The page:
During basketball season, game nights for the Norris family are pretty low-key.
Good luck messages are passed from husband to wife via text message as Keenan boys coach Zach Norris and Dutch Fork girls coach Faye Norris prepare to lead their teams onto the court.
With two successful programs, "congratulations" texts usually are exchanged at the end of the night.
"That's usually the most we'll say to each other about our teams," said Zach Norris, whose Raiders face Southside today in the Class 2A semifinals in Greenville.
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With Keenan in Greenville on Friday night, Zach could only text and get updates from the couple's daughter, Crystal, 23, as Faye's Silver Foxes took on Goose Creek in the Class 4A semifinal match at The Citadel. Son Ryan, who played for Zach last season and is now on scholarship at Auburn-Montgomery, will be checking in via text, too.
Things usually end up that way for a family that is pulled in four directions by the sport that unites them.
The Norrises, who met as basketball players at USC Aiken in 1979, have seen each other's teams in action three times this season - all at the Taco Bell holiday tournament at Keenan. Zach beamed with pride when Faye's team won the tournament.
"She's a great coach, she believes in working hard and she always has her team well-prepared," Zach said Thursday while making preparations for his team's trip to Greenville.
"She grew up with basketball just like I did, and we pretty much had the same philosophy," he said. "We planned to get married early on, so the family and our careers started around the same time."
Juggling practices and games with one coach in the family is difficult. With two coaches, it's is even more hectic.
"It can take up a lot of your time with your family, and she is probably a lot better at that than I am," Zach Norris said.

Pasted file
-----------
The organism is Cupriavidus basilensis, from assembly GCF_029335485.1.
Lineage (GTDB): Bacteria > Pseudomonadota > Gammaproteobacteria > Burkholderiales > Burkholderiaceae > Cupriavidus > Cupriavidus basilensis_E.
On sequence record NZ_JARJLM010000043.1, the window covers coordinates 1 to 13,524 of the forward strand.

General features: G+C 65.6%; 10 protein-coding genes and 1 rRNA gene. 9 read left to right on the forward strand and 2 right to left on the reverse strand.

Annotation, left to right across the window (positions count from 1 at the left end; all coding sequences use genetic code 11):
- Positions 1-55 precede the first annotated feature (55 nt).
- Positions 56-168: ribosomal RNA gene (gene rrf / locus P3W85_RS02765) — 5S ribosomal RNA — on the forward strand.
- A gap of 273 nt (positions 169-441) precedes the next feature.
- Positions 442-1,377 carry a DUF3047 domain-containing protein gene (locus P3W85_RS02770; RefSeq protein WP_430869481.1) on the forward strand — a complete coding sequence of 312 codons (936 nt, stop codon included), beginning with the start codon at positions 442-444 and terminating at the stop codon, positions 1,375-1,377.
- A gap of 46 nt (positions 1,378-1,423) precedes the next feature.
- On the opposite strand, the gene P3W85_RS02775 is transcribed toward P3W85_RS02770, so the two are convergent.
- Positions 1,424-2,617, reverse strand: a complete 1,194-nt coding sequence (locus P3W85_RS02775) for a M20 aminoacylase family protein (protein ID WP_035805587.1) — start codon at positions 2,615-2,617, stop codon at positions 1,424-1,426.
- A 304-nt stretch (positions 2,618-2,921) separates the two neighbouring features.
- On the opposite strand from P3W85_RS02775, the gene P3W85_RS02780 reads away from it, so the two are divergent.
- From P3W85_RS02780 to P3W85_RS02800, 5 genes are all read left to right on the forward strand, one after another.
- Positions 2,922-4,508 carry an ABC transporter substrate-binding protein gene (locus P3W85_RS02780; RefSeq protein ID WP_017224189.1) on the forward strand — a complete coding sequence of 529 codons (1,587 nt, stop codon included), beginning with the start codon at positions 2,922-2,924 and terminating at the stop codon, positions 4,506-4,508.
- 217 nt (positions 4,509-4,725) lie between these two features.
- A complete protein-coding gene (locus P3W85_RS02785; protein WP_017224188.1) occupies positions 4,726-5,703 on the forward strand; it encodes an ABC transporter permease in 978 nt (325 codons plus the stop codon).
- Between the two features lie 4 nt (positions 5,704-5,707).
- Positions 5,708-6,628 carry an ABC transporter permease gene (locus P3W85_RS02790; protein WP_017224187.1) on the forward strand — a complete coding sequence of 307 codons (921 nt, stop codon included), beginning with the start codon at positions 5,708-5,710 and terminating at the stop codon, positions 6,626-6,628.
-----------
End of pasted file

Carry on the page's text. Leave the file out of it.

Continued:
"I didn't make it work, it took a lot of prayer. It's been long hours, long seasons sometimes but we've held it together by the grace of God," Faye Norris said.
While coaching Crystal at North Augusta, Faye said she realized she needed to check the coaching hat at the door. "When the rest of my players went home, they didn't have to hear coach anymore, so she wasn't going to get coach either, she was going to get mom," she said.
Crystal, a JV and assistant coach at Strom Thurmond, said her parents had different styles - mom was laid-back, dad was most impassioned - but were almost always on the same page.
"They drilled the same thing, that is play defense and the offense will come. I still run the same things that they do, the things they taught me," said Crystal, whose team was 10-0 this season.
Conversations at the Norris residence are not all about basketball, but, Faye said, "When they talk I'm listening. I've made some notes about some things they have said and maybe they have adopted some things I have mentioned."
Last season, the Norrises made a concerted effort to support Ryan in his senior season.
Faye dashed from Dutch Fork to Keenan after her games to see as much of him playing as she could, even during the playoffs.
"It got real busy, but it was a good kind of busy," Faye Norris said.
"It was great to have that family interaction, and I wish I could be there now," Ryan said.
"I'm very proud of both of them. I always knew both of my parents were great coaches," he said.
And this weekend, the rest of the state knows it, too.